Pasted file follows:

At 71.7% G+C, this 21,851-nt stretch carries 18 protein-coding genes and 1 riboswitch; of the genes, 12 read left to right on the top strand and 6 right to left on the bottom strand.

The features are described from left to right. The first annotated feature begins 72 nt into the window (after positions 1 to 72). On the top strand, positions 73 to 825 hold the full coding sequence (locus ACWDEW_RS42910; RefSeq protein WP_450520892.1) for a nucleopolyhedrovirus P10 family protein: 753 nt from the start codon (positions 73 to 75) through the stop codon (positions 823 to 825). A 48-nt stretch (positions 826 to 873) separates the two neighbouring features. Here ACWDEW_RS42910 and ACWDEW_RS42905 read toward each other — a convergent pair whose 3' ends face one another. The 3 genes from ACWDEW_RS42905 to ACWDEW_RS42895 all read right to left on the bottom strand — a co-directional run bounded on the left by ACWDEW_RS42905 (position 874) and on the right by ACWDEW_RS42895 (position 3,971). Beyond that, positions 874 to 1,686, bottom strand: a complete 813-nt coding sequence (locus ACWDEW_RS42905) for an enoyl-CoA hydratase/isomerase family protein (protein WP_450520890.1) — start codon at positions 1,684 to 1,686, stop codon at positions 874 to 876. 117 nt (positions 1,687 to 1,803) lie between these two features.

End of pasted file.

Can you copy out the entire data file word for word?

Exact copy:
At 71.7% G+C, this 21,851-nt stretch carries 18 protein-coding genes and 1 riboswitch; of the genes, 12 read left to right on the top strand and 6 right to left on the bottom strand.

The features are described from left to right. The first annotated feature begins 72 nt into the window (after positions 1 to 72). On the top strand, positions 73 to 825 hold the full coding sequence (locus ACWDEW_RS42910; RefSeq protein WP_450520892.1) for a nucleopolyhedrovirus P10 family protein: 753 nt from the start codon (positions 73 to 75) through the stop codon (positions 823 to 825). A 48-nt stretch (positions 826 to 873) separates the two neighbouring features. Here ACWDEW_RS42910 and ACWDEW_RS42905 read toward each other — a convergent pair whose 3' ends face one another. The 3 genes from ACWDEW_RS42905 to ACWDEW_RS42895 all read right to left on the bottom strand — a co-directional run bounded on the left by ACWDEW_RS42905 (position 874) and on the right by ACWDEW_RS42895 (position 3,971). Beyond that, positions 874 to 1,686, bottom strand: a complete 813-nt coding sequence (locus ACWDEW_RS42905) for an enoyl-CoA hydratase/isomerase family protein (protein WP_450520890.1) — start codon at positions 1,684 to 1,686, stop codon at positions 874 to 876. 117 nt (positions 1,687 to 1,803) lie between these two features.